Nigel, Cataract and Cline Pass
- Physical DifficultyThis is the average user-submitted rating on the physical difficulty of this route. In general, green is beginner, blue is intermediate, black is advanced/most difficult and double-black is expert-only. It is recommended that users build up to black and double-black routes.
- Technical DifficultyThis is the average user-submitted rating on the technical difficulty of this route. In general, green is beginner, blue is intermediate, black is advanced/most difficult and double-black is expert-only. It is recommended that users build up to black and double-black routes.
The trip to Nigel, Cataract and Cline Pass covers vast meadows, uniquely-coloured rock, glacial streams, and the glaciers of Cataract Pass, making it a truly unique backpacking destination. This trip takes you into the White Goat Wilderness Area, and you will be random backcountry camping, a unique opportunity for backpackers in the Canadian Rockies.
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- Map Data: ©OpenStreetMap
- Tiles: ©CyclOSM
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Route Description for Nigel, Cataract and Cline Pass
This is a wonderful backpacking trip that takes you through Jasper National Park and into the White Goat Wilderness Area. You go through the scenic Nigel, Cataract and Cline Passes. There are no need for backcountry camping reservations, as you will be random camping in the White Goat Wilderness Area.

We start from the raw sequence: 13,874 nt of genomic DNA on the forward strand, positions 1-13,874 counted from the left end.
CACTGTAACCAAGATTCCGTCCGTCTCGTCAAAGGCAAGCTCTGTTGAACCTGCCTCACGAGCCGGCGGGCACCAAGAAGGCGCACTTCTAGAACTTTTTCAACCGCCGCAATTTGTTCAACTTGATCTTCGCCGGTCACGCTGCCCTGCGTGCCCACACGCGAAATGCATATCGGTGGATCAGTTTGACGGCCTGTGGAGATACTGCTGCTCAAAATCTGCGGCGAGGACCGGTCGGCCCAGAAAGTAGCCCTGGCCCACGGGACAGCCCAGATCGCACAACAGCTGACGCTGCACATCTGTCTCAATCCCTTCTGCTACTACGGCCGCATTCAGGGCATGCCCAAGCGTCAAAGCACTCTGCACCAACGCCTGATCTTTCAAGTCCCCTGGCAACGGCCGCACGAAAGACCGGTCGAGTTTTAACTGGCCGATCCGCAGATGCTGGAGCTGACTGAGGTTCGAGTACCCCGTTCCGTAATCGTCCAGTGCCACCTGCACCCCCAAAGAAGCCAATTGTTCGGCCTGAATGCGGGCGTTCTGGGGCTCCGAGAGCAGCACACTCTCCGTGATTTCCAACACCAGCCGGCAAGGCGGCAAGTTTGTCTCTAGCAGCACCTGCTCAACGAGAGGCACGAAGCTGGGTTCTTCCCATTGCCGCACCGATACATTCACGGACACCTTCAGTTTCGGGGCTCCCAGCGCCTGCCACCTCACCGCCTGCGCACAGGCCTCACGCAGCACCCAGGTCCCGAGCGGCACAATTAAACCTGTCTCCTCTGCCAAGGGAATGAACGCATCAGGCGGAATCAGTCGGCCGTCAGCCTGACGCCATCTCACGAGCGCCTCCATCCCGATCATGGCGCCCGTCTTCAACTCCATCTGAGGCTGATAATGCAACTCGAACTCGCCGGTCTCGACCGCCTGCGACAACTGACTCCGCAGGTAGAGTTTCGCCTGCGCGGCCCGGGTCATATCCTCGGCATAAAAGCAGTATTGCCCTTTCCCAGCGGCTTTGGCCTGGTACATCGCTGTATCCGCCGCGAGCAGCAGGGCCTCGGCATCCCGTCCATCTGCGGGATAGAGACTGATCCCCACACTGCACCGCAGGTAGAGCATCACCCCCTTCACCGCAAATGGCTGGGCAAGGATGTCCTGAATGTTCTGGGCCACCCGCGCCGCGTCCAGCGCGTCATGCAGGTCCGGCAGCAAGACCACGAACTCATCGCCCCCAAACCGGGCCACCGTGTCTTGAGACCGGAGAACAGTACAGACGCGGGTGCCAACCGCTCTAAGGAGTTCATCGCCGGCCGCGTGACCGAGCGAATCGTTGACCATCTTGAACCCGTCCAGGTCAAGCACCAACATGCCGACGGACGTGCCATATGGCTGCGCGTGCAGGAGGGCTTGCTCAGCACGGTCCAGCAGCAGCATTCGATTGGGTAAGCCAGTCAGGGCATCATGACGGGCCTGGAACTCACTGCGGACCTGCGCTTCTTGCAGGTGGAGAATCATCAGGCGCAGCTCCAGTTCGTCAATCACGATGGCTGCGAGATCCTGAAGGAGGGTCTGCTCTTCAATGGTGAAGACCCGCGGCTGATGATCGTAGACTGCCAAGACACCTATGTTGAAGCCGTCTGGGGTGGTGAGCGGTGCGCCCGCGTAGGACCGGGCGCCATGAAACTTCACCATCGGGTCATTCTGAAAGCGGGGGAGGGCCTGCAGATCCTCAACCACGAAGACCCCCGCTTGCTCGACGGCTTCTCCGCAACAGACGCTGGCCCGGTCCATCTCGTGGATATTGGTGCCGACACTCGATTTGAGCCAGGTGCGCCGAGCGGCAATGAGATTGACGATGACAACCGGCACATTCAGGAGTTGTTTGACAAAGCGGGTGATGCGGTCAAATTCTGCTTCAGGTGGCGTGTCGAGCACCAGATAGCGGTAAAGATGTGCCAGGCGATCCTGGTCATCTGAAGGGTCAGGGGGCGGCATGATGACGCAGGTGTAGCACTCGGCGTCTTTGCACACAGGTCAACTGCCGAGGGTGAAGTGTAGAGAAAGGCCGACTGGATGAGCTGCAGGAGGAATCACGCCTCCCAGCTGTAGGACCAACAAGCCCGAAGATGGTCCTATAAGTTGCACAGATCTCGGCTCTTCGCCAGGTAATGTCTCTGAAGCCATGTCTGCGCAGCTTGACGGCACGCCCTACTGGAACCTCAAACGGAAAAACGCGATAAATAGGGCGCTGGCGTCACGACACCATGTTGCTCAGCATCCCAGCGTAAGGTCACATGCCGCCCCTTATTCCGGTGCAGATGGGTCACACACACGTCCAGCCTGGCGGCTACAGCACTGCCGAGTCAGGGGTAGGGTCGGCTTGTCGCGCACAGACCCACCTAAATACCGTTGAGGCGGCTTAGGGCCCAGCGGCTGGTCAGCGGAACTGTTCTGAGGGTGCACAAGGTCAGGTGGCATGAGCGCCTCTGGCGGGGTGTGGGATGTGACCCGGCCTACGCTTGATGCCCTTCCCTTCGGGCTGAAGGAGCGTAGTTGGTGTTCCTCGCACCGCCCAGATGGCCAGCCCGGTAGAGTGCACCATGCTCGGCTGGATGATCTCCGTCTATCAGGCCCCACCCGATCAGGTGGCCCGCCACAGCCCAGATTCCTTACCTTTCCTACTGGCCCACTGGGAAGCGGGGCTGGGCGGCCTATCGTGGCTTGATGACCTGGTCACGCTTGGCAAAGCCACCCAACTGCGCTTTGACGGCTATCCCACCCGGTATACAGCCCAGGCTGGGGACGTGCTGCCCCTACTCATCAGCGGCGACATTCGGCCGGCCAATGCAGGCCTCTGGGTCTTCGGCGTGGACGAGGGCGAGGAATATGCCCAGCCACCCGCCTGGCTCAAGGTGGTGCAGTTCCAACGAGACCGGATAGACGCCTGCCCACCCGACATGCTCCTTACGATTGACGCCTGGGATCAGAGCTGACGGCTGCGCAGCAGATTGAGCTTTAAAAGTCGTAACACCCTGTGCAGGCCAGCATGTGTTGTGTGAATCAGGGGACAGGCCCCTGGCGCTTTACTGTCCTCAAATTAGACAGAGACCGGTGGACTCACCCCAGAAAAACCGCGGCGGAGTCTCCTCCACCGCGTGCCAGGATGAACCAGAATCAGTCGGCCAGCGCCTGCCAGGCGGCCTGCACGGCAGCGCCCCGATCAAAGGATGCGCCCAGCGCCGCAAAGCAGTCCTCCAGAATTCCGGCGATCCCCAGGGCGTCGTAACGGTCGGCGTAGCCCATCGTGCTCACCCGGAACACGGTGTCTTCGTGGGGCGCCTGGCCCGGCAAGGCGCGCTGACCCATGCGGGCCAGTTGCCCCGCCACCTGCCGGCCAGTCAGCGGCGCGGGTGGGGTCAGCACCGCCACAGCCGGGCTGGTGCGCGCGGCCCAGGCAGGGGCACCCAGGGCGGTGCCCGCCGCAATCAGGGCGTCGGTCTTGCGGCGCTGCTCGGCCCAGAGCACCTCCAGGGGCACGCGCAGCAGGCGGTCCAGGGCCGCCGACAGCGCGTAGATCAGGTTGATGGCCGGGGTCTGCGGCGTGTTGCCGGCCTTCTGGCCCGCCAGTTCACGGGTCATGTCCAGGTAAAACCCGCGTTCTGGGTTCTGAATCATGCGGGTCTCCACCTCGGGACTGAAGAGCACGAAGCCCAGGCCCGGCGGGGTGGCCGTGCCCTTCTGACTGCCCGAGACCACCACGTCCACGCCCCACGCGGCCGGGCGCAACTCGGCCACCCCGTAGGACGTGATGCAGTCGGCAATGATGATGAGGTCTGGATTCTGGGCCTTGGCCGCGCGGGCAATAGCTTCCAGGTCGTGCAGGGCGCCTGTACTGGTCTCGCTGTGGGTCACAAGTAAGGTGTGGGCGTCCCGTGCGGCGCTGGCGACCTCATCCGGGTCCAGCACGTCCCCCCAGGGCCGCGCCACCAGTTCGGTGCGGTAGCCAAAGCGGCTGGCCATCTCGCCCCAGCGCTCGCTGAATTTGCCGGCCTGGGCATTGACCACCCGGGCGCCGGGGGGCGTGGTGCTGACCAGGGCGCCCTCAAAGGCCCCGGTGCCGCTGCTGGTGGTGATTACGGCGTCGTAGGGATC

Today the trip will be 14.7 km, over Nigel and Cataract Pass to a random camping spot of your choosing near Cataract Creek. The route will gain 715 m while dropping 322 m along the way.
The trip starts at the popular Nigel Pass and Brazeau Loop trailhead along the Icefields Parkway. It is just north of the "big bend".
Currently the initial 2.0 km of the trail to Nigel Pass is along a dirt road due to a washed-out bridge along the usual trail, but this is of little consequence and actually speeds up the most boring part of the trip. The only confusion with the detour may be immediately after crossing Nigel Creek where the trail splits into hiking and equestrian trails. It's signed, and the hikers trail stays to the south, but if you somehow end up on the equestrian trail, you'll have to cross the creek a few hours later and that might be difficult.
After about 8.0 km (and 370 m of elevation gain) you come to a junction with the Great Divide Trail at Nigel Pass. Here you will need to rock-hop (easy) across the Brazeau River and then head upstream (east; to the right) towards Cataract Pass.
From Nigel Pass, it is useful to have good maps and a route plan before heading out, to ensure you’re going in the right direction.